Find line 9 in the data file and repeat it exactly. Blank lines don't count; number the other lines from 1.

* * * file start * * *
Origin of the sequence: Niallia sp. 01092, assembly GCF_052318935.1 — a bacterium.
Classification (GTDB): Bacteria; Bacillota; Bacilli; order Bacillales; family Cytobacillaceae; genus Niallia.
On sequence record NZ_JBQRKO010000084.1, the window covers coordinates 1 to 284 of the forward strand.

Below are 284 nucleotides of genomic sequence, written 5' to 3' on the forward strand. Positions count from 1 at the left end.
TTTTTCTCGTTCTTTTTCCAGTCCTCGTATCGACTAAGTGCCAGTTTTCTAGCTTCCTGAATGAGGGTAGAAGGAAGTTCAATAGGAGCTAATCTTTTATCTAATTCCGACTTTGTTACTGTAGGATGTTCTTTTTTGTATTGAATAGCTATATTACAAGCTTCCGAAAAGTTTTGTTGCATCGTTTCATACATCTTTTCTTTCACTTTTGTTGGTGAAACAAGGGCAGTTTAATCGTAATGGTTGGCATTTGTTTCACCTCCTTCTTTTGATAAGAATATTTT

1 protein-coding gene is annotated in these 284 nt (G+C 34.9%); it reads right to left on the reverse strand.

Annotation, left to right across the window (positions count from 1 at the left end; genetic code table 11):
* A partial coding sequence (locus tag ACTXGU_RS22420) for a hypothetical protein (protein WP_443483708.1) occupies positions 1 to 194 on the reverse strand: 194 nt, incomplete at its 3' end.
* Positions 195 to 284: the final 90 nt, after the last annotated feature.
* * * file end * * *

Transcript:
* Positions 195 to 284: the final 90 nt, after the last annotated feature.